With the advancement of technology, software developments, websites and web applications are reaching a new pinnacle of complexity each day. These intricate technologies and methodologies have evolved, and will continue evolving, into something which is rich and extremely interactive in nature. However, despite the complexity and augmentation of technologies, a website’s achievement is still determined by how the users interpret it.
There are some common questions that strike a user’s mind while going through a website – “Is this website giving me what I am looking for? Is it easily navigable? Am I pleased with it? The answers to these questions build the base of the user’s judgment to become a regular visitor of your website. User Experience (abbreviated as UX) is all about getting a positive response to these questions. With this post let us try and find more about User Experience.
What is User Experience?
From the name itself we can derive that User Experience is all about users’ experience. This experience is determined by what they achieve psychologically with a specific technology, which could be a software, website or website/mobile application. It is a form of human computer interaction (also known as HCI).
User Experience involves thorough understanding of web designing as well as the mindset of your target audience. To successfully offer high quality User Experience, you must know your users, their requirements, ethics, skills and restrictions too. The goal of your business and objectives of the team working on the project are also important to great UX.
Why is it important?
It really seems unimportant to actually justify the importance of User Experience in the contemporary society where every single person owns a mobile gadget and not having a proper website is considered an unprofessional approach by a company. It won’t be wrong if we simply say – User Experience is important because it deals with the need of the people for whom a technology is built.
We are witnessing drastic changes in the web technologies for the last two decades. Websites are no longer simple work of art that focuses on what the client has asked the designer to build. Website designing has become composite, feature rich, and it is essential for them to be user friendly. Moreover, we learnt about the importance of accessibility – web based products should be easily accessible on all sorts of computer and mobile devices. With so many changes taking place in web designing technologies, websites that survived were the ones that were able to gratify the users.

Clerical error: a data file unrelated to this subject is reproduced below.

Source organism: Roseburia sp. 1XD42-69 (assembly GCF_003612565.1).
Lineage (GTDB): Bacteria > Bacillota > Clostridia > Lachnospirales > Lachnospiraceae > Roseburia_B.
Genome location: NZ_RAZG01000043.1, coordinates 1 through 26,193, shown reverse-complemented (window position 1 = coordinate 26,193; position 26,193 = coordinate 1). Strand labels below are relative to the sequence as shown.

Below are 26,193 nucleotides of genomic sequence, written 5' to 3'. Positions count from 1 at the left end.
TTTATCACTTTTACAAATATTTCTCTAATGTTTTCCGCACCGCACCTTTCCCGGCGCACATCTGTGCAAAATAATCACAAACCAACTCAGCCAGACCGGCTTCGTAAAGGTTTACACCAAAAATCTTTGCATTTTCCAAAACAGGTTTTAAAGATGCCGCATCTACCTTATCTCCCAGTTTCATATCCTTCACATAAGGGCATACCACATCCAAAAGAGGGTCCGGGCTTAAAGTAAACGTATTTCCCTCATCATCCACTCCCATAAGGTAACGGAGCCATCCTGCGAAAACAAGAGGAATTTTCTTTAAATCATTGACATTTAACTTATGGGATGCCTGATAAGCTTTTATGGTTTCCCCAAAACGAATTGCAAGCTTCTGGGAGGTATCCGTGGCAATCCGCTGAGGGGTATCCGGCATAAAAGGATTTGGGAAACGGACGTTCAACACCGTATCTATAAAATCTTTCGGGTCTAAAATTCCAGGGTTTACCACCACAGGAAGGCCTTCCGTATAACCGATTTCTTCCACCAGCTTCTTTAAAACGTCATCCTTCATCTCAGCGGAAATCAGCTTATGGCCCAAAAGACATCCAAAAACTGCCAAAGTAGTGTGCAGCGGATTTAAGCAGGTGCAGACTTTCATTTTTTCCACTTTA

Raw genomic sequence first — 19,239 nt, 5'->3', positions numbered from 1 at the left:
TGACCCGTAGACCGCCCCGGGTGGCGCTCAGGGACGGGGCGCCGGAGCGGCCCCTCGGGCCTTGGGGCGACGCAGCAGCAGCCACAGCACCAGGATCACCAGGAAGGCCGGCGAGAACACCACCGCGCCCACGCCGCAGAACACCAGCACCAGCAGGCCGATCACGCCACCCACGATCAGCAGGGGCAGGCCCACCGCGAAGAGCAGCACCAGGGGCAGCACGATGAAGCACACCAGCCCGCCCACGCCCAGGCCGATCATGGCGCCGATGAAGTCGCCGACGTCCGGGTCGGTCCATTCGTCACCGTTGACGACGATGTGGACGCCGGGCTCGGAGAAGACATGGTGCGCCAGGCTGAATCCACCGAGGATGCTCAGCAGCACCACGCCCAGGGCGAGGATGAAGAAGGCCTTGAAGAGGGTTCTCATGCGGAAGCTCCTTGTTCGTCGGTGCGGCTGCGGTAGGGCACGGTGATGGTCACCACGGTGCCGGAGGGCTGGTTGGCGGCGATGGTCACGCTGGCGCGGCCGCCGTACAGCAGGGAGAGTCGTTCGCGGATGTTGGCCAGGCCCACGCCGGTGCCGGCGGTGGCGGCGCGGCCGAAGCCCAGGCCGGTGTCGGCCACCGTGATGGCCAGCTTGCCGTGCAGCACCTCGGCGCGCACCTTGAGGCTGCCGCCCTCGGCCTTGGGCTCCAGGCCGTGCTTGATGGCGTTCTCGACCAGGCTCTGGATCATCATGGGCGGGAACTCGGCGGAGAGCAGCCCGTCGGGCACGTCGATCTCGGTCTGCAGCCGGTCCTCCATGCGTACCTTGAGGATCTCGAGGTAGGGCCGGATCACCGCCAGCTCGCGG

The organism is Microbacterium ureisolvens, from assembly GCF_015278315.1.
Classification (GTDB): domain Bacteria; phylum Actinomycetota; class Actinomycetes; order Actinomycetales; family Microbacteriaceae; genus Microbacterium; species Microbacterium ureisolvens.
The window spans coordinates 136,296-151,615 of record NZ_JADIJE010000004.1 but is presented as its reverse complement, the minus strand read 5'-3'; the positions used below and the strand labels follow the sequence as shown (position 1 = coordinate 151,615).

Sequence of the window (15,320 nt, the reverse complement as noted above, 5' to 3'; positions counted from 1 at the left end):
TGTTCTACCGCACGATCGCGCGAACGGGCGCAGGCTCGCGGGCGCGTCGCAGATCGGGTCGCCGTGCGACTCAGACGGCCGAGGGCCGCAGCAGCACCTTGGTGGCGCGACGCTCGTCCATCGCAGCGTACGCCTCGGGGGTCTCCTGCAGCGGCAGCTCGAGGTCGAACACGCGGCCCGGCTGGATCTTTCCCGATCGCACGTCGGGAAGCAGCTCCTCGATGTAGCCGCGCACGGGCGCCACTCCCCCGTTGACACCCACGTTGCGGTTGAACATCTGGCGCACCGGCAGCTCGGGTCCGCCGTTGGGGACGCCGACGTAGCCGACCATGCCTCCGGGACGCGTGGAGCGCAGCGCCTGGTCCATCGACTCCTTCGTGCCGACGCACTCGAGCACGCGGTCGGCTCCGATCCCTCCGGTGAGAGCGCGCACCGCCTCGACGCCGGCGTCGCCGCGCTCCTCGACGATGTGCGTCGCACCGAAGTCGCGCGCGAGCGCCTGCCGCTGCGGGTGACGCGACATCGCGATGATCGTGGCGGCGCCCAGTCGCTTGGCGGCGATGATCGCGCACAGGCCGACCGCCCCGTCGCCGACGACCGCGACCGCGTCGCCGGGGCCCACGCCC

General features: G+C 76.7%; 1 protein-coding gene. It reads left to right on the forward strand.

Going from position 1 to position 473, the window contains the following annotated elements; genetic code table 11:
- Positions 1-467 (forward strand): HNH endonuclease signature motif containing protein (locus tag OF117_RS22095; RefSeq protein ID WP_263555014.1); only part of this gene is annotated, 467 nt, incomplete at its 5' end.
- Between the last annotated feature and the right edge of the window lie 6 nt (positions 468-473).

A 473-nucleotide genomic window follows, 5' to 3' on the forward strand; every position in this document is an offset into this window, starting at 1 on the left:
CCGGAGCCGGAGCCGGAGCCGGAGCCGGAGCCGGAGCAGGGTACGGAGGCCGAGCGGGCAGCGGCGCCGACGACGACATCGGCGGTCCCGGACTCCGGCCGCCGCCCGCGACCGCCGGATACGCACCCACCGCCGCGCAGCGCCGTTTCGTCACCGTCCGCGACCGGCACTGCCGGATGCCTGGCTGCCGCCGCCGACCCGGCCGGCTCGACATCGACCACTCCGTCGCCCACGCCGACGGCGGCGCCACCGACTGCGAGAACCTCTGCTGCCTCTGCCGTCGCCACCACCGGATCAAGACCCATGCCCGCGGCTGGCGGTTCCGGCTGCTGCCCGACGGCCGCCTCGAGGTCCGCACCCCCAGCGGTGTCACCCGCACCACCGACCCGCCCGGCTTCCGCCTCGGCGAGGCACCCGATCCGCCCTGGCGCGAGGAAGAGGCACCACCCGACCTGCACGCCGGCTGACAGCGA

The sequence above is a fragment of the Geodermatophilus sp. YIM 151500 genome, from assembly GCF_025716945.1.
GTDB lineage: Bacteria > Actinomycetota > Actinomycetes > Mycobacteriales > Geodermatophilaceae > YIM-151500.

The Multifaceted World of User Experience
Few years ago, information architect and author, Peter Morville, stepped outside IA (information architecture) and expanded his interest in User Experience when he realized that there’s a need of a special diagram to help clients understand why they had to move further from usability. He has fantastically illustrated the multifaceted User Experience design with the help of a simple diagram known as Peter Morville’s UX Honeycomb.
Keeping this diagram in mind, for great user experience information must be:
Useful: Your content should fulfill the needs of the users and must serve the purpose for which they are using it.
Usable: Your site should be user-friendly and gratifying to users.
Desirable: Everything about the technology you are offering –image, identity, brand and other design elements – should evoke emotions in your visitors and they must be able to praise it.
Findable: Your content should be easily traceable and locating it should not bother any user onsite as well as offsite.
Accessible: Your website should be easily usable to someone with disabilities, just like there are escalators and elevators for those who can’t climb the stairs.
Credible: Your content should make users rely on everything that you tell them.
Valuable: Whatever you offer through a website or web application should be of some value to users. Remember, customer satisfaction is our prime focus!
Of course, there was a time when every web designing companies focused on only two things: their own perception of the best website for a client and what the client wished to see. The most important group i.e. the users were never taken into consideration. Designers had no clue about user-centered design because the outcome was impressive and clients were happy. But, that never fulfilled the ultimate purpose of designing a website. It was then when importance of User Experience was valued that things took a different turn.